• • • # Problem Solving and the Common Core

## Introduction By Roger E. Howe, William R. Kenan, Jr. Professor Emeritus of Mathematics

The work in the seminar “Problem Solving and the Common Core” was centered on the taxonomies of one-step addition and subtraction problems and of one-step multiplication and division problems, given in Tables I and II of the Mathematics Glossary of the Common Core State Standards for Mathematics (CCSSM) (www.corestandards.org/Ma). We started by familiarizing ourselves with the addition and subtraction problem types. We constructed examples of problems of the fourteen types distinguished by the taxonomy. We shared and analyzed some of the examples, and we discussed how wording varied from type to type. From this we progressed to constructing, sharing, solving and analyzing two-step addition and subtraction problems, then three step. We went through a similar process with multiplication and division problems.

Studying word problem through the taxonomies provided some valuable insights. One is, it makes visible the complexity of the territory of word problems, in particular, the large number of different kinds of problems. (The number of types of two-step problems is in the hundreds, and the number of three-step problems is in the thousands.). The implication of this is that simple-minded approaches to word problems, such as using key words, are doomed to failure. For students to succeed at word problems, they must learn to read problems carefully and analyze the relationships between the various quantities given. Mastering word problems is genuine higher order thinking. A second insight is that the taxonomies can give teachers insight into the complexity, and increase their skill in navigating the territory of word problems, and in helping their students learn to do the same.

We ended by considering problems that combined types using any of the four operations. We observed that these multi-operation problems were more or less typical algebra problems. We discussed different approaches to solving such problems. We explored the standard approach through algebra: defining variables, converting the information in the problem to equations, and solving the equations. We also saw that many of the problems could be solved by what might be called arithmetic techniques, in which problem analysis allowed one to successively isolate the unknown quantity and find its value. In particular, we discussed examples of the classical {\it method of false position}, which was widely used before symbolic algebra was invented (mainly by Francois Viete in the late 16th century). We also discussed how the Singapore bar model method could be used to approach these problems.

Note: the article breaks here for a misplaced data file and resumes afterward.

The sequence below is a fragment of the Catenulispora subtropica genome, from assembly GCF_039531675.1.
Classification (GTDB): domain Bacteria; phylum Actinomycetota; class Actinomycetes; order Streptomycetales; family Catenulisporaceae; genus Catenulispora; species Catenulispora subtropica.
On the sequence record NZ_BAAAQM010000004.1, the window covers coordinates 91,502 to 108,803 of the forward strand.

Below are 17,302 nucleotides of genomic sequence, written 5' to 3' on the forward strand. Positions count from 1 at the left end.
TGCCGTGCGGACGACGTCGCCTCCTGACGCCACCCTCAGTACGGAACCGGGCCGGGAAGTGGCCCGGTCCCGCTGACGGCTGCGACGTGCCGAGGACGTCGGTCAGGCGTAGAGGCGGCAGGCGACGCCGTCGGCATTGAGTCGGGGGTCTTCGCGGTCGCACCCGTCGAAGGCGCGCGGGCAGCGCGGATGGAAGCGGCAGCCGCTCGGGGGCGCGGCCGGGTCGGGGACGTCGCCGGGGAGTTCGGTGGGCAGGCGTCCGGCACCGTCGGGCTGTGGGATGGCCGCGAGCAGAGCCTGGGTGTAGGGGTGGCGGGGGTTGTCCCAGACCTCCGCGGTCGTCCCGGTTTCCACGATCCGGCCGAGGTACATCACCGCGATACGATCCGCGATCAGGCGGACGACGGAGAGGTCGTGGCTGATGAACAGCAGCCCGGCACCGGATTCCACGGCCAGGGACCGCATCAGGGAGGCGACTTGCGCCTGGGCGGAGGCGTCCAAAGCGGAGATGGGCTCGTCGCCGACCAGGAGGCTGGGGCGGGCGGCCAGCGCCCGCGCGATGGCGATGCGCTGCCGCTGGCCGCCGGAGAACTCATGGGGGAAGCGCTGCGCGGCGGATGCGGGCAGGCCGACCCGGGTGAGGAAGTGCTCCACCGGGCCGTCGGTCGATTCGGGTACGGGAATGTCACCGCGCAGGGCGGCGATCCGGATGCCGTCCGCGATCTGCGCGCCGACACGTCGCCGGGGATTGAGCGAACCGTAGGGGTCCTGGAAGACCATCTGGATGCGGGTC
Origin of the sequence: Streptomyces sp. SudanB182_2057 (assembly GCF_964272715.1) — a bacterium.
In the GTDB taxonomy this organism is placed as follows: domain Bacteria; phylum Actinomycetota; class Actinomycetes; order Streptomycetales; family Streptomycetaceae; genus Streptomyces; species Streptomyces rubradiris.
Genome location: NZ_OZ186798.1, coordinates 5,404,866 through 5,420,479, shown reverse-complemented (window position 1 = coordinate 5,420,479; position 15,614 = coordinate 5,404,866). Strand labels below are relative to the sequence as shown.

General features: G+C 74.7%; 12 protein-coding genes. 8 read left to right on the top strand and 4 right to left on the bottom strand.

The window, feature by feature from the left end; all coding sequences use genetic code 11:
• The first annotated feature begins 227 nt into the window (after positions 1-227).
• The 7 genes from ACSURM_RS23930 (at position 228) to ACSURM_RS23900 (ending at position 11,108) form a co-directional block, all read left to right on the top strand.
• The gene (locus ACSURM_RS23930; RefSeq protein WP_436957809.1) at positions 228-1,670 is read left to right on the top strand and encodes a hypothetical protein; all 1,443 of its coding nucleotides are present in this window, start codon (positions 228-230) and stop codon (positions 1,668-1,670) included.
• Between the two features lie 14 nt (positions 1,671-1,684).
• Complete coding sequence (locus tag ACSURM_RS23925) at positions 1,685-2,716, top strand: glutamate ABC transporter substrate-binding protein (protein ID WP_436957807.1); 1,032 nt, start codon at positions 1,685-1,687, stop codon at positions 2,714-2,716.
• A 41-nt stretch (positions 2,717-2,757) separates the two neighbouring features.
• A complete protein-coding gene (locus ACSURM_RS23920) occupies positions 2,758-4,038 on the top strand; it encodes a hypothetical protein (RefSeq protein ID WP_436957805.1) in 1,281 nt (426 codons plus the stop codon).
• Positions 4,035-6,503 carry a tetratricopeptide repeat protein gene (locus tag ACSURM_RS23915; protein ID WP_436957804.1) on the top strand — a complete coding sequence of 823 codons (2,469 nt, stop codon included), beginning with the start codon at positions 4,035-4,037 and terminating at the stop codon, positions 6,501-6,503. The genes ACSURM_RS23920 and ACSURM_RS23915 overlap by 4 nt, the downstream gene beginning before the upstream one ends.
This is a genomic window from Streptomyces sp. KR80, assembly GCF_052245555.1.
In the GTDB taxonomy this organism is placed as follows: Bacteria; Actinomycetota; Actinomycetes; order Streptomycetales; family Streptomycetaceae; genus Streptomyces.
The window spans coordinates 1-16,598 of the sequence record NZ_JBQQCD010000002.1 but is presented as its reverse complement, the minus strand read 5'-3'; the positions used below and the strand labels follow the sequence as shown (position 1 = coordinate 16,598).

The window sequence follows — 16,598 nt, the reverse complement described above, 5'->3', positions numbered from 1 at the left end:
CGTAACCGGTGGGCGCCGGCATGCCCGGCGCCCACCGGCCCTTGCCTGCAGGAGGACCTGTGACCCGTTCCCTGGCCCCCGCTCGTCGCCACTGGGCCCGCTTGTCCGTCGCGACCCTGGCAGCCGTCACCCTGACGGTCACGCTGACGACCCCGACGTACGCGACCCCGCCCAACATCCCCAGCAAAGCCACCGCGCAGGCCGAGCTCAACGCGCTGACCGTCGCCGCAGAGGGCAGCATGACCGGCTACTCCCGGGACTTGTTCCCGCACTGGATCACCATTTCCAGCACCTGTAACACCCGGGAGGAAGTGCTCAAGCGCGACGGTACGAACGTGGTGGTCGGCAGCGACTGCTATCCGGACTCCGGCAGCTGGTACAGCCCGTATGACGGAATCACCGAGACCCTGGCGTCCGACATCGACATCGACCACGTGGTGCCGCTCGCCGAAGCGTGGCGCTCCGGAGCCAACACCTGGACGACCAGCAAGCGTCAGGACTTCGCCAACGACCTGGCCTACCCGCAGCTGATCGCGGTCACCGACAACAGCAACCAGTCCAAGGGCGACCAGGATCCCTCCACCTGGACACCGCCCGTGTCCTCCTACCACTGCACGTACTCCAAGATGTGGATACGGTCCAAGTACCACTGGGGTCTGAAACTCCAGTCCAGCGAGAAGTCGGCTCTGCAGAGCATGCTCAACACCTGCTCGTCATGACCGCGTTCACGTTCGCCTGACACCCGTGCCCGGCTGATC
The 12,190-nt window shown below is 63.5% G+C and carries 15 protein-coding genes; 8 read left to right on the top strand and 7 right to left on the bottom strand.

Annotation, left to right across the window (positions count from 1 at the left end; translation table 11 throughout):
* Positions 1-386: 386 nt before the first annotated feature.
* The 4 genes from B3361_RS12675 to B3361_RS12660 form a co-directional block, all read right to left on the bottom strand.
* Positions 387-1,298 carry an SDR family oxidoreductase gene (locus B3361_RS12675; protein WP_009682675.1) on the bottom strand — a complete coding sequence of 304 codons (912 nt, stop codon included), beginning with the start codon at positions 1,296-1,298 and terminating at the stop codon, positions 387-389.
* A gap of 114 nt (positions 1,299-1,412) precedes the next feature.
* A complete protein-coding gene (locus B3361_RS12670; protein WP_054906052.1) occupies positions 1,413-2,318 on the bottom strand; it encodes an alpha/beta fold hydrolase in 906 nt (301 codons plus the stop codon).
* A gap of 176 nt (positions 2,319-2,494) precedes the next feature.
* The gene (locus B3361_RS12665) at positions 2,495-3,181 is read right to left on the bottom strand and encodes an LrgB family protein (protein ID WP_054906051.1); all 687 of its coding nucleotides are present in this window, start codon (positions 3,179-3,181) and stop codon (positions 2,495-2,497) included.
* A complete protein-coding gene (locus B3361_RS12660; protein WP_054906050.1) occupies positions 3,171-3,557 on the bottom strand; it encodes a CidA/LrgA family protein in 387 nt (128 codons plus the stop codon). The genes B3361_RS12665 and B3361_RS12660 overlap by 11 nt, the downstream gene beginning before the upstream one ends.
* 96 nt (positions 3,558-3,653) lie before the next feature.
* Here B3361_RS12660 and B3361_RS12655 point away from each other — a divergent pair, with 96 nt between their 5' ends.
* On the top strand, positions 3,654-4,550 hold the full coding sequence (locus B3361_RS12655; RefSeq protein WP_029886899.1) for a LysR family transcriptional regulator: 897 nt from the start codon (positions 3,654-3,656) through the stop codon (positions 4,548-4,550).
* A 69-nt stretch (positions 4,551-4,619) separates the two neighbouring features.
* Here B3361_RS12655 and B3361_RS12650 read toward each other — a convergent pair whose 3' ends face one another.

The units are ordered by grade level, with the early grades coming first. Most of the units from the seminar make use of the addition/subtraction taxonomy. The first four units, which are for first and second grade, focus almost entirely on one-step addition and subtraction problems, with carefully articulated mixes of the various types of such problems as described by the taxonomy. The units of Joshua Lerner and Melissa Anderson use the one-step taxonomy to build competence with multi-step problems. Problem solving ideas are combined with an introduction to fractions in Melissa Grise’s unit, with proportional reasoning in Aaron Bingea’s unit, and with algebra in the units of Lawrence Yee and Hilary Waldo. The final unit, by Klint Kanopka, deals with estimation problems, in contexts where much of the information needed for solving is not given in the problem, but must be reconstructed by the student. All the units emphasize the need to for students to devote careful attention to understanding the problem, and to the relationship between the quantities involved, in order to arrive at a successful solution strategy.

Roger E. Howe